New Human Rights Campaign head Chad Griffin takes on critics on Chick-fil-A

'It’s something, actually, we have spent a significant amount of time on'

New Human Rights Campaign head Chad Griffin takes on critics on Chick-fil-A
20 August 2012 Print This Article

It’s been two months since Chad Griffin began his job as president of the Human Rights Campaign, the largest lesbian, gay, bisexual and transgender advocacy group in the US with more than one million members and supporters.

In an interview with Michelangelo Signorile posted Monday (20 August), Griffin responded to several criticisms including the tense relationship HRC continues to have with other LGBT groups, HRC’s perceived lack of visibility in the Chick-fil-A controversy, and Griffin’s lack of contact with the LGBT media so far.

On Chick-fil-A: ‘It’s something, actually, we have spent a significant amount of time on. It’s something we communicated with our more than a million members on. … So my view, as it relates to Chick-fil-A, and what I think is really important – and I’m not sure we were fully successful in this, and I think we could do more on this subject – it’s not just [Chick-fil-A president Don Cathy’s] views on marriage equality. But he, in particular, takes his customers’ money and in turn supports organizations, including those that advertise to parents that they can convert their LGBT children into straight youth. And that has horrendous consequences and, quite frankly, tragic consequences. I certainly spent a significant amount of time, as did the staff, on Chick-fil-A, and you make the point that perhaps I could have, should have, spent more time on it.’

On strained relations with other LGBT groups: ‘There’s no question we can always do better when it comes to partnerships. It’s something I’ve committed myself to. What we as a movement have to be able to do better is our ability to work together and coordinate. [HRC] can always do better and we can always improve.’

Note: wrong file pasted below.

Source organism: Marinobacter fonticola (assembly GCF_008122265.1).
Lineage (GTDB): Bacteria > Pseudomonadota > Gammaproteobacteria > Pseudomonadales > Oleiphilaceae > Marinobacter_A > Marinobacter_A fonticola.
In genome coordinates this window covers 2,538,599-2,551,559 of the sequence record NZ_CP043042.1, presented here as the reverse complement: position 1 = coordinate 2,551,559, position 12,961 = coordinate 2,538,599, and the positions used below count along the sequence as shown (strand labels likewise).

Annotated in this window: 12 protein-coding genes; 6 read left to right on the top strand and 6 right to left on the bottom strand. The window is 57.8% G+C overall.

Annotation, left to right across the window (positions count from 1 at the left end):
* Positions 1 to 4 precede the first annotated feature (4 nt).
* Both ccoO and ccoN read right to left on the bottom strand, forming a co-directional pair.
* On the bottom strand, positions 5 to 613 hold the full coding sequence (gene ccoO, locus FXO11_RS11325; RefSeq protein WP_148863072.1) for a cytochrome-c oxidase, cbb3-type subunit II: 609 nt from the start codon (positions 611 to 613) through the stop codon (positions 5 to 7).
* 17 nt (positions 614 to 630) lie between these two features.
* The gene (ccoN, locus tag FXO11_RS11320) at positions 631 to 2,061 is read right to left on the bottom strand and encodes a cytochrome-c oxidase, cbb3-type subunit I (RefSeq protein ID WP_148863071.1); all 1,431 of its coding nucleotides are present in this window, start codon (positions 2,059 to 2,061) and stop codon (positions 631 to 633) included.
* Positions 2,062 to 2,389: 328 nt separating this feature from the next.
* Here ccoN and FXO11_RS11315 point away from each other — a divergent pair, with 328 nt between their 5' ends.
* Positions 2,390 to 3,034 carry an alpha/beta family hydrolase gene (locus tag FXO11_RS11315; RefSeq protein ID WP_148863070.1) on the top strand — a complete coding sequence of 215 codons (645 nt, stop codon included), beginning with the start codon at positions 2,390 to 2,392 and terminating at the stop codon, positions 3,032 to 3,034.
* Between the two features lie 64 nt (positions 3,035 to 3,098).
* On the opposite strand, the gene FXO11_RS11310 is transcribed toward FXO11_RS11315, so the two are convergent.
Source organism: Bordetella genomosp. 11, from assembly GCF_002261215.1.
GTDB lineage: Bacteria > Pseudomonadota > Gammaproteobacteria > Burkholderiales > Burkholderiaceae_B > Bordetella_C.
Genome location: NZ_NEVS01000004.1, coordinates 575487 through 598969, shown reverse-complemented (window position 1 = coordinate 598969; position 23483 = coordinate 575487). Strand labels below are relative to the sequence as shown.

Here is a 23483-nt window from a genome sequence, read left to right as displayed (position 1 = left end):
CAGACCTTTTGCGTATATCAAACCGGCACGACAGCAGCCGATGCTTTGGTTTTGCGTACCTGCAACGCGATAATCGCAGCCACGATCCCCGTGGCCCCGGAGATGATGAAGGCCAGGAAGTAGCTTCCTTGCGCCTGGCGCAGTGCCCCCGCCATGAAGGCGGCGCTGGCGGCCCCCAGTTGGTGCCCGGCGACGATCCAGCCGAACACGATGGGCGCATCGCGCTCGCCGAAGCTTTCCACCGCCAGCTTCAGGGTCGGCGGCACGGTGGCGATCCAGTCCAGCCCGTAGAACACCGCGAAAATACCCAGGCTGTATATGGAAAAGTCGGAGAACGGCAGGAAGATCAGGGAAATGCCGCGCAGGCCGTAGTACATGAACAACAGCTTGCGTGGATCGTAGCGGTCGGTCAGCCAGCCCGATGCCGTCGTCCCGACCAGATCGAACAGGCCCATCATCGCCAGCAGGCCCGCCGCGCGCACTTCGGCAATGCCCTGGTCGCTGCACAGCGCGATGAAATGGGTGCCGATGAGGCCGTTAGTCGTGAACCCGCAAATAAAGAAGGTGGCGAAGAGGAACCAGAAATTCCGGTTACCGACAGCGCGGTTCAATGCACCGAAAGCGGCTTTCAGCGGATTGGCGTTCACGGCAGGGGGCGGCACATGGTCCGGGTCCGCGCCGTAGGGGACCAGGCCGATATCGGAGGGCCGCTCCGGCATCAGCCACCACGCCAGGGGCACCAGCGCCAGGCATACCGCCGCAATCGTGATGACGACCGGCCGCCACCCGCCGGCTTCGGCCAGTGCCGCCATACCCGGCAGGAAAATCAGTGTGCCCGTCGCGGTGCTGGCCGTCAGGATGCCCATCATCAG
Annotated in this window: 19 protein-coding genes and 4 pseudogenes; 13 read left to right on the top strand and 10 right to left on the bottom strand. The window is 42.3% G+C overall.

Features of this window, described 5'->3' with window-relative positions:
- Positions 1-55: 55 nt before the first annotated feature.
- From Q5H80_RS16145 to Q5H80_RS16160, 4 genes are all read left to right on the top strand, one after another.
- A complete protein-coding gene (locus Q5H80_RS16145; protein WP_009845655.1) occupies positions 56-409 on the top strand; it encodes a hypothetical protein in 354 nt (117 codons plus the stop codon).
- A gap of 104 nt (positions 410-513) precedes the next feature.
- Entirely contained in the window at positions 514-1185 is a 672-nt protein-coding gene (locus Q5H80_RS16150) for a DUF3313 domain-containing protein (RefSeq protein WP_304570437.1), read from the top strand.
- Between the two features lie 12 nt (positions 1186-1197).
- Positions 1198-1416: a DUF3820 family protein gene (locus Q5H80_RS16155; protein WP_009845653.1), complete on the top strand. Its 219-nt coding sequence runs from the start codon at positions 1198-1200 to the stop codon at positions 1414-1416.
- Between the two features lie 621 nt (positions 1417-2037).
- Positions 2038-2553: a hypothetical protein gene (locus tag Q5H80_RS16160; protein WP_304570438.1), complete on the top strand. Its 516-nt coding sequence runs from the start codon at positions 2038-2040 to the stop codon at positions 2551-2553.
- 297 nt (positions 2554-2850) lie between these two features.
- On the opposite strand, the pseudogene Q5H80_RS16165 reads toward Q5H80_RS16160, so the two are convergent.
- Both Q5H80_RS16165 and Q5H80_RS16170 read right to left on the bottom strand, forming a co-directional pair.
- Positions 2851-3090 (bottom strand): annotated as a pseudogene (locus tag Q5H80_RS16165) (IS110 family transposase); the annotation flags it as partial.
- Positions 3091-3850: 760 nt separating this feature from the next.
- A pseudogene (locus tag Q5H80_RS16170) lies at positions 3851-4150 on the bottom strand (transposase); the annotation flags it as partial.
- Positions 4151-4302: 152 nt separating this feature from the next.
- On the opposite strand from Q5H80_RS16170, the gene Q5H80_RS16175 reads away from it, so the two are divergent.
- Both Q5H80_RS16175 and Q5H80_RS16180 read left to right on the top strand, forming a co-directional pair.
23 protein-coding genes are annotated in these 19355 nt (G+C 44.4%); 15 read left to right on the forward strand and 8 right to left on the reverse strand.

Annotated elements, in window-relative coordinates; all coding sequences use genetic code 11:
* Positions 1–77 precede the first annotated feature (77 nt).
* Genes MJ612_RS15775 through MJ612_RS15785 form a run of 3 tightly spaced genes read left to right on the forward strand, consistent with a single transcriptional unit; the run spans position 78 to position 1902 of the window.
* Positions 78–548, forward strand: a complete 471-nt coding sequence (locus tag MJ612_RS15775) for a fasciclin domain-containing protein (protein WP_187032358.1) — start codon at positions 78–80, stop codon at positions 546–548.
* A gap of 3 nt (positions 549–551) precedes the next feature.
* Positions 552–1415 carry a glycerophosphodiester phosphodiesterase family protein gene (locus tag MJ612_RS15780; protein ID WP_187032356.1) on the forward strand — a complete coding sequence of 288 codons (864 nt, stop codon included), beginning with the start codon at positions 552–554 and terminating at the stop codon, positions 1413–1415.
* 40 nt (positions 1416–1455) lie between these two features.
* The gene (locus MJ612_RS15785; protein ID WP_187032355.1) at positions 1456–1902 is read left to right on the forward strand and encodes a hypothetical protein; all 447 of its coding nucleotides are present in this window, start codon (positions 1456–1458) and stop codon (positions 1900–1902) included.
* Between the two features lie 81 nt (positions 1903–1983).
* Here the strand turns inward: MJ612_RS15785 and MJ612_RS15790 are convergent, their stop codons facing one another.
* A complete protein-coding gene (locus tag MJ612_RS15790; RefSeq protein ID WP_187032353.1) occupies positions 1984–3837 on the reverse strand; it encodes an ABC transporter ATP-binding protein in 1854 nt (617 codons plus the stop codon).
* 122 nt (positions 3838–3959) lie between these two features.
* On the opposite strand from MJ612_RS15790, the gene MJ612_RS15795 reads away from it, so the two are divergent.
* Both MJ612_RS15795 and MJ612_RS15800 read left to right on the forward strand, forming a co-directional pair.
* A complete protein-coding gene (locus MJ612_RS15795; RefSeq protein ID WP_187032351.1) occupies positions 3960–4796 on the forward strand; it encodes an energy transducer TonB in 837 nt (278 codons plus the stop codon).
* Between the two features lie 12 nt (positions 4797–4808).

On lack of availability to LGBT media: ‘I’m only two months on the job. I will be more available. I’m thrilled to be here (with Signorile) today and talking to you today and I intend to do this a lot more.’

Prior to taking over at HRC, Griffin founded the American Foundation for Equal Rights which sponsored the federal lawsuit that resulted in the courts overturning Prop. 8, a voter-approved initiative which banned gay marriage in the state of California.

HAVE YOUR SAY

MORE TOP STORIES

No thumbnail available
No thumbnail available

Bisexual MP Simon Hughes: ‘Marriage is between a man and a woman’

Deputy leader of the Liberal Democrats has voiced his concern with the England and Wales equal marriage bill
No thumbnail available

Australian marriage leaders call for change

Carl Katter says Jesus would ‘hang out’ with pro-gay church while Vietnam veteran also calls for same-sex marriage
No thumbnail available
No thumbnail available

Chad Griffin ready to take Human Rights Campaign to 'next level'

New HRC President 'will work every single day to achieve' full equality for younger generation
No thumbnail available

Sex scenes are no problem, US go-go dancer turned actor tells GSN

One of the stars of film Getting Go, Matthew Camp plays a go-go dancer and tells us why sex scenes are a breeze for him
No thumbnail available

Is this what gay guys do when straight guys aren't around?

This video has to be seen to be believed
No thumbnail available

Alan Cumming in musical night for global rights

Scottish actor will put on intimate music night at XL Nightclub in New York for the International Gay and Lesbian Human Rights Commission
No thumbnail available

Man finds out brother is gay on Reddit. It could have been awkward, but it wasn’t

Giving someone your username to a social news website might not be the best idea if you're closeted, but thankfully it didn't end badly...
No thumbnail available

Why Women’s Aid is no safe haven for trans staff

Feminist charity Women’s Aid is demanding transgender staff ‘prove’ their gender before being allowed to work, highlighting problems with UK law